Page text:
A recent case presented in a poster at SAWC emphasizes the unique nature of traumatic, full-thickness wounds. Full-thickness wounds due to trauma, especially those left out to the open for extended periods, are not only at risk of becoming infected and chronic but can also greatly negatively impact patient quality of life. A study from 2021 on the correlation between trauma wound severity and infection rates found an infection prevalence of 6% of the 150,948 patients in the study.1 Of those with infection, approximately 10% had a greater mortality rate in the hospital than those without infection.1
Delayed or lack of access to care can increase risk of complication for these patients, and although it is reported that “the majority of the United States has access to trauma care within an hour,” there are approximately 30 million US residents who face barriers such as insurance status, income level, and location.2 For these reasons, wound care professionals should ensure the use of standard of care and best evidence based practices when managing these wounds.2
In addition to standard of care like sharp debridement, bioresorbable polymeric matrixes with antimicrobial properties can prove invaluable in the treatment of these wounds. A 2020 study found that the use of a bioresorbable polymeric matrix impregnated with silver was effective at moving stalled, chronic wounds out of the inflammatory phase and into the proliferative phase.3 In tandem with its antimicrobial properties, as a result of slow-release ionic and metallic silver present in its layers, these matrixes support the migration of keratinocytes and other cells across the wound bed by acting as a scaffold. Bioresorbable polymeric matrixes impregnated with silver can aid in treating complicated wounds with risk of infection.3
In their poster featured at SAWC Fall 2023, Stacy Amer-Davis, FNP and Tyler Fedak, LVN presented a case study where they showed the efficacy of a bioresorbable polymeric matrix impregnated with ionic and metallic silver.4 A patient with a full-thickness traumatic wound of the lower leg checked into their facility after their insurance did not cover the recommended surgical flap or graft initially suggested by the ER. Due to the 5-day delay in care and necrotic tissue in the wound bed, infection was suspected. Tendon and bone were visible.4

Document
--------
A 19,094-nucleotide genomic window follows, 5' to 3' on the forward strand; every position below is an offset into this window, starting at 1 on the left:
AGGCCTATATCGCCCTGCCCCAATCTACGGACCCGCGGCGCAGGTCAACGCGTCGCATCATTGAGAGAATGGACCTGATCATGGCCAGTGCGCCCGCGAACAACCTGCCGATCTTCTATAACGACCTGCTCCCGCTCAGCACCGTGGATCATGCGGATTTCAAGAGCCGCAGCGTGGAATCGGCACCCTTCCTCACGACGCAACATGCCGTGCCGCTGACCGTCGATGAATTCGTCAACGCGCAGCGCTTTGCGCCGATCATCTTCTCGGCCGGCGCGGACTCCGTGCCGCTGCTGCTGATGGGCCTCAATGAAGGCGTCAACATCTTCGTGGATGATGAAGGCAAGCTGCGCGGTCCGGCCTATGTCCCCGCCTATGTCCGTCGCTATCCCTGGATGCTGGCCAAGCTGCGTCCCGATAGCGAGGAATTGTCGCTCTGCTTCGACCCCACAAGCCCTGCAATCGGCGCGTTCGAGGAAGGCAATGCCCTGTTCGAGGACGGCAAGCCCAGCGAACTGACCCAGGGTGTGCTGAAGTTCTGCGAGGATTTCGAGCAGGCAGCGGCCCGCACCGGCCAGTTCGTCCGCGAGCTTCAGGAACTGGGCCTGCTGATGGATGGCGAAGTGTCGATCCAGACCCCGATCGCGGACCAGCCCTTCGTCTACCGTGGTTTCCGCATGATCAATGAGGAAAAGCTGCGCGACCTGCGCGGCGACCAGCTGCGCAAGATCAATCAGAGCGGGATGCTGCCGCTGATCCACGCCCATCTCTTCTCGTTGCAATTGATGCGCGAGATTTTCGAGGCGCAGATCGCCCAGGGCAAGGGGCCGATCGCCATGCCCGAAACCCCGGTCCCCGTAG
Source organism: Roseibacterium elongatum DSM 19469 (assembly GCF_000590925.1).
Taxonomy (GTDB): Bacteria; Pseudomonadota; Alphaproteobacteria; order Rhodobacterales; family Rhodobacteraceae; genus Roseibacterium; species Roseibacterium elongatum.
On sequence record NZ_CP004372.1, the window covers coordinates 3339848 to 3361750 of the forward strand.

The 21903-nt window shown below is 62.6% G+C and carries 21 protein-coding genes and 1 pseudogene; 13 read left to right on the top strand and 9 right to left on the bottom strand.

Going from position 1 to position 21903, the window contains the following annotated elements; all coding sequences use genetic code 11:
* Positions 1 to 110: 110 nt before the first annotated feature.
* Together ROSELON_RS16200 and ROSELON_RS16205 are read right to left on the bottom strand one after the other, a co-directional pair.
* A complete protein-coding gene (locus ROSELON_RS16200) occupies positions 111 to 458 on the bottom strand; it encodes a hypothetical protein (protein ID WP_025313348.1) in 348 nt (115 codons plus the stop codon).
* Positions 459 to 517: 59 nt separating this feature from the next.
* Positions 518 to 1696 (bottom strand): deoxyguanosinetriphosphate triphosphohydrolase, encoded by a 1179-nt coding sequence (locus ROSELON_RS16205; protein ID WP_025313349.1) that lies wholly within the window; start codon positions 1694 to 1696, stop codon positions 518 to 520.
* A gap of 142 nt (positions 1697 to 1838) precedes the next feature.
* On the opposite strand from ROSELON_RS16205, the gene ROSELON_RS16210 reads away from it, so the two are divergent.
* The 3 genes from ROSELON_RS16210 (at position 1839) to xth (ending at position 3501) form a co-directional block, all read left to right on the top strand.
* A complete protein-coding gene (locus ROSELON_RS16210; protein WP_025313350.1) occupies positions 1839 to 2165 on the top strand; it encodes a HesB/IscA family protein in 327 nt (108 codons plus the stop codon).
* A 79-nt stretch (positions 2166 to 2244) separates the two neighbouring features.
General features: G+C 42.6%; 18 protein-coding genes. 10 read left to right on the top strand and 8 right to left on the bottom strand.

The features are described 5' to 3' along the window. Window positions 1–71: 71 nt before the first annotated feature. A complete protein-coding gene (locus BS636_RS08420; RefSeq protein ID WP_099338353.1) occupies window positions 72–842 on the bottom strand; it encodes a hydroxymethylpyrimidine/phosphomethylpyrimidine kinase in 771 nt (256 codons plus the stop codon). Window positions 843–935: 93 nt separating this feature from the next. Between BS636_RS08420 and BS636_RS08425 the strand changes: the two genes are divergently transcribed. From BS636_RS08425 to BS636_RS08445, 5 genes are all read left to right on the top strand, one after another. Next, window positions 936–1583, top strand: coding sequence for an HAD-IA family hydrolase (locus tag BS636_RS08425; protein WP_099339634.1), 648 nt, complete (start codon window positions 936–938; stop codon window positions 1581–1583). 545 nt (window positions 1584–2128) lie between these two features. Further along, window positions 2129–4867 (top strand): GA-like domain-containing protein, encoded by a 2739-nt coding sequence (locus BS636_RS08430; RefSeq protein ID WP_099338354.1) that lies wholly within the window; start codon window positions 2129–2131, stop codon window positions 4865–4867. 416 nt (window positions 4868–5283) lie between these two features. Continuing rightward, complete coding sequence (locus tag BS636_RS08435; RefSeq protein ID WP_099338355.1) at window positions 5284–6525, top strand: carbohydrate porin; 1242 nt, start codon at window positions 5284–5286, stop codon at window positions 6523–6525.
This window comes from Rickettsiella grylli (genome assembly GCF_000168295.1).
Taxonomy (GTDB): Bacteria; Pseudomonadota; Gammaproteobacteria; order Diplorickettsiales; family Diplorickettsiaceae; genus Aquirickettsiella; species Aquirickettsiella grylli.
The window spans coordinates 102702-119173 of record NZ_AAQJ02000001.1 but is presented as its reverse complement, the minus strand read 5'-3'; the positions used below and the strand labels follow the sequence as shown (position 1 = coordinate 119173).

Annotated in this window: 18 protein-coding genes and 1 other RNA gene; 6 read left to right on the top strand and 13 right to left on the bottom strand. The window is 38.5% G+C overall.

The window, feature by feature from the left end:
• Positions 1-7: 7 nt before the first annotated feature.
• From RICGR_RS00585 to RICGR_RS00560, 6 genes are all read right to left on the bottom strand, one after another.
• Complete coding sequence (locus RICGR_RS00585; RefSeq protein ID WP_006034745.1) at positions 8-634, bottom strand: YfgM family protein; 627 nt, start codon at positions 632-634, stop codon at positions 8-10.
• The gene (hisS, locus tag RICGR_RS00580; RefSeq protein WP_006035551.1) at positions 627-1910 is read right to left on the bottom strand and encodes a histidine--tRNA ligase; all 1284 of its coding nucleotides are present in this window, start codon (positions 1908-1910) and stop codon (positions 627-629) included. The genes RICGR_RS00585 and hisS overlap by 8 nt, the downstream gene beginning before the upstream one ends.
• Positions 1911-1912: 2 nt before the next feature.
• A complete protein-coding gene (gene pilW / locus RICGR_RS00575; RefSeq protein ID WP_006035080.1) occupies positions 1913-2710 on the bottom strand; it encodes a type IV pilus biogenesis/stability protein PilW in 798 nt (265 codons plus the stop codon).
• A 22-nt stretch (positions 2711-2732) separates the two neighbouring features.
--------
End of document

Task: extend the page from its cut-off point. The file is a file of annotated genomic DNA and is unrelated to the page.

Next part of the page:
The providers used a polymeric matrix impregnated with silver as the primary dressing following each sharp debridement. Compression and a controlled ankle motion (CAM) boot were also used at each visit. After 12 visits to their facility, the wound was completely healed. Subsequently, the poster presenters posited that use of a “bioresorbable polymeric matrix impregnated with ionic and metallic silver can be considered a viable treatment in large traumatic wounds.”4
With barriers like suspected infection, the providers were tasked to heal a full-thickness wound by secondary intention and achieved wound closure.4 For complicated wounds like traumatic, full thickness wounds with suspected infection, the proper use of dressings can have a larger impact than one may assume. Utilizing dressings effectively is reported to decrease healing time, lower care costs, and increase patient quality of life.5 Wound care professionals should use advanced dressings that not only provide a moist wound environment but provide properties like antimicrobial resistance as well.
The views and opinions expressed in this blog are solely those of the author, and do not represent the views of WoundSource, HMP Global, its affiliates, or subsidiary companies.